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To Post or Not to Post That is the Question
This Just Tweeted Social Networking Can Be a Terrific Teaching Tool

 To Post or Not to Post? That is the Question

By Michael Rubino

To the uninitiated, it may appear that using social media in the classroom is fraught with pitfalls. But Michele Payn-Knoper, a social media strategist, professional speaker, author and agriculture expert, says the real risk is for ag teachers and advisors to dismiss community-building technology altogether out of fear or ignorance.

“I know some people may be intimidated,” says Payn-Knoper, “but it’s not rocket science and it’s not difficult, I promise. Facebook, Twitter, any kind of interactive, community-driven technology that falls under the umbrella of Web 2.0—these can be amazing tools. And as a parent, I see no reason why students shouldn’t be using them within a controlled environment. Think of the reality: Students are already using these things and love them. Why not find a way to use these as a resource and education mechanism?”

Payn-Knoper’s company, Cause Matters Corp., “focuses on agricultural advocacy, social media strategy, grassroots marketing and corporate sponsorship development.” She recommends using the aforementioned Facebook and Twitter, along with YouTube and Linkedin in the classroom to engage and enrich students in a similar fashion.

The key in working with students, she says, is setting parameters. The first step is for teachers and advisors who already take part in some of these online communities to examine their own personal policies and practices.

On Facebook, Payn-Knoper asks, “who do you friend? Do you want to be friends with your students? Do you want students to see your photos and what others write on your wall? If so, that’s up to you, the individual teacher. It’s just important that you be responsible and are familiar with Facebook’s privacy settings.”

And if you’re not already on Facebook for fear you’re too old, don’t worry: Payn-Knoper says 66 percent of the site’s more than 350 million users are “beyond college age.”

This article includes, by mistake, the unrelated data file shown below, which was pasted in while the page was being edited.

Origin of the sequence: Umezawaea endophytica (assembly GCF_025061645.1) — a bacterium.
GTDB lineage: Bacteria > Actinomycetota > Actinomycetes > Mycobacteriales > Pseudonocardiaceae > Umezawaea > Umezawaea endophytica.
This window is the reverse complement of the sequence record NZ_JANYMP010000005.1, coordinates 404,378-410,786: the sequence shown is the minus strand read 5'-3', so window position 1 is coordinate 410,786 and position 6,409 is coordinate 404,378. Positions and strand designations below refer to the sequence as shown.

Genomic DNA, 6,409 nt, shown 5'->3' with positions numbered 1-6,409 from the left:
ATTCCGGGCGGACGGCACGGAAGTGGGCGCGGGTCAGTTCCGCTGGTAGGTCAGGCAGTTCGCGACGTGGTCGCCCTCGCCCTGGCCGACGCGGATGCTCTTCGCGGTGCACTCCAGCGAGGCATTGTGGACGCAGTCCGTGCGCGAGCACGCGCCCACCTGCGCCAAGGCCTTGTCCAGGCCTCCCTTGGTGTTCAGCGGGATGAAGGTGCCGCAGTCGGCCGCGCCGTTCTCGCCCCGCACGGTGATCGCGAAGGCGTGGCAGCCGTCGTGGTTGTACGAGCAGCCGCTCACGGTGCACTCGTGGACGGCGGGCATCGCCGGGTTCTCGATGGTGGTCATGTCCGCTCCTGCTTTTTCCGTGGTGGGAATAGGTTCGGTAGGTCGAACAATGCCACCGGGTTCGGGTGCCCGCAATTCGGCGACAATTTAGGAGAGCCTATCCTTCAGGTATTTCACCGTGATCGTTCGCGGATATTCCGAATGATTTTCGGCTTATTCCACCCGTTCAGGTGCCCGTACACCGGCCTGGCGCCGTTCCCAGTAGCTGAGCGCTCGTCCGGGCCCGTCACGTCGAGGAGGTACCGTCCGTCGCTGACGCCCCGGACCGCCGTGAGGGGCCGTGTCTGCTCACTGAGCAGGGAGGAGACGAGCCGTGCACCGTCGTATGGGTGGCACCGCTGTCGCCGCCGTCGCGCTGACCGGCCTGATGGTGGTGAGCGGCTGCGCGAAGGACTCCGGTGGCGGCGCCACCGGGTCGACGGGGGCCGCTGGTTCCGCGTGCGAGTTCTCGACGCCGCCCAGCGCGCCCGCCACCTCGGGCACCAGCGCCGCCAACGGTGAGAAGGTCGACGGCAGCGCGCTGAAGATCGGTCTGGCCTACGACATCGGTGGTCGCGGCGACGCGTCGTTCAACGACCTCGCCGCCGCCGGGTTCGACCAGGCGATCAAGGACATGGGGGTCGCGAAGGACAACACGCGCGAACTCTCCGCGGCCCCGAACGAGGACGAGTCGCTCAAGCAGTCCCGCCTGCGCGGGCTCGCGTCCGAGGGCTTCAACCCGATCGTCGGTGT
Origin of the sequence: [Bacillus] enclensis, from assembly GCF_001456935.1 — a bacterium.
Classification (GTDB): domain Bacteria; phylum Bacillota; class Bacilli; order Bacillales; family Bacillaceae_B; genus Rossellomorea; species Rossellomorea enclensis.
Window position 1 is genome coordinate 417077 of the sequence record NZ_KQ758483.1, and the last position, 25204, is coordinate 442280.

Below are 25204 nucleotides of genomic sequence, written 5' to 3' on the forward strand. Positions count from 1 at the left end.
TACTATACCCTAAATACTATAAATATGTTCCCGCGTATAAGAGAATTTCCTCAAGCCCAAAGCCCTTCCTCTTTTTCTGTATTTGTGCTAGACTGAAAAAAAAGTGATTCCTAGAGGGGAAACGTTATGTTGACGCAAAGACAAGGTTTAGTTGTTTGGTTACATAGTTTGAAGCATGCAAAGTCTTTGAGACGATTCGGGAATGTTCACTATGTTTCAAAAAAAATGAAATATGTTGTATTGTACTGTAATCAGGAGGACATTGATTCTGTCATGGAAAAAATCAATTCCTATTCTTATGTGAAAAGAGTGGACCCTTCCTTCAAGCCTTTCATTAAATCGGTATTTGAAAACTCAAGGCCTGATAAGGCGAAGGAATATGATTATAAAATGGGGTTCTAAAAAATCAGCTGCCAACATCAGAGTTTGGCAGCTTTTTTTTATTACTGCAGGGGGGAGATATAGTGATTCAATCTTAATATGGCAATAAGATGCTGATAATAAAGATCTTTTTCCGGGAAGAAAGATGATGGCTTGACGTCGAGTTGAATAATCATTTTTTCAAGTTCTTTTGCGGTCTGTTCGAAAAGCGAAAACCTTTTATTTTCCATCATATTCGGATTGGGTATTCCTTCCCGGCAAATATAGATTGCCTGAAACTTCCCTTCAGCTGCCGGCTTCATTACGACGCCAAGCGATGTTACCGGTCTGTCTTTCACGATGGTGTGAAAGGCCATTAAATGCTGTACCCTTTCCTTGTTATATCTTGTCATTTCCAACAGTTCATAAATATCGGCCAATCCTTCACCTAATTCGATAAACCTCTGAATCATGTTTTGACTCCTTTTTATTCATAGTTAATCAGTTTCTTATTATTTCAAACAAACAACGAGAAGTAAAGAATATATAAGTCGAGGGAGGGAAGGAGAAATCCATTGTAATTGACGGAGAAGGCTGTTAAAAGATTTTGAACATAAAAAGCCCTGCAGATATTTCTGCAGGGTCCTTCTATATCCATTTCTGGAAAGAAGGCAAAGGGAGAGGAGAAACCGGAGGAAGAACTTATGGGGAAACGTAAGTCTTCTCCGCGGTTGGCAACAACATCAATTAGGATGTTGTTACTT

With Facebook, Payn-Knoper suggests creating a “group” for a class or chapter so you can control who joins. “For example,” she says, “if I taught a basic horticulture class I could create a group and post links to interesting articles and videos. I could post assignments, questions, encourage discussion and interact with my students. I could post links to research, classroom notes, and connect with other pages and groups that would be of value to them.”

She says Facebook “pages” are a great way to promote a cause and can be a touch-point for your chapter. Similar to Web pages, Payn-Knoper says these can be used to connect with the community outside your immediate circle, like area business people, local media, or alums of a particular FFA chapter. “Plus, one of the neat things about using these tools is that it teaches kids to write things in short, concise sound bites. They are learning writing, editing and marketing.”

Similarly, YouTube, a video sharing site, allows students to become producers and enables them to share a chapter or classroom’s message visually. YouTube can be used in conjunction with several other social media technologies.

Payn-Knoper compares Twitter to an online “coffee shop” with rooms filled with interesting discussions in the form of tweets—a lone Twitter message of 140 characters or less. She says the agriculture community has a significant presence on Twitter, which provides students a great opportunity to eavesdrop and participate in important discussions.

“I think creating a classroom or chapter account could be a good research tool,” she says. “These are the discussions that people in the field are having now, both positive and negative.”

She says 27 million tweets are sent daily, and although some estimate 40 percent of those are simply white noise, there’s still plenty of value to be found.

Payn-Knoper takes part in a moderated ag chat every Tuesday (a different topic is selected by the members each week) with 120 others for two hours. The conversation is fast-paced and can get cantankerous, but she says the issues are important. “This can show students what people in the industry are talking about, and, more importantly, how we can work through tough topics through having an intelligent discussion.”

She recommends that teachers and advisors use Twitter for older or more advanced students and using a social media browser called TweetDeck so you can monitor who students follow.

Payn-Knoper also has high praise for Linkedin, a mixer for would-be professionals and old pros. Students can upload resumes there and make contacts with business professionals, preparing them for life outside the classroom.

“These days employers check your Facebook page,” she said. “They see what you write on Twitter.” Payn-Knoper says having a Web 2.0 footprint is an opportunity to teach students accountability as well as self-promotion.

Though these worlds may be unfamiliar, she says they are simply an extension of the classroom, another opportunity for parents, teachers and mentors to help young people make good decisions.

“I do friend a lot of teenagers,” says Payn-Knoper. “I want to make sure they are okay and know what they are thinking. Teachers and parents, we have a responsibility to help our young people. We need to make sure they are making the right choices. The students are already in these communities; we need to be there, too, and help them understand the rules.”

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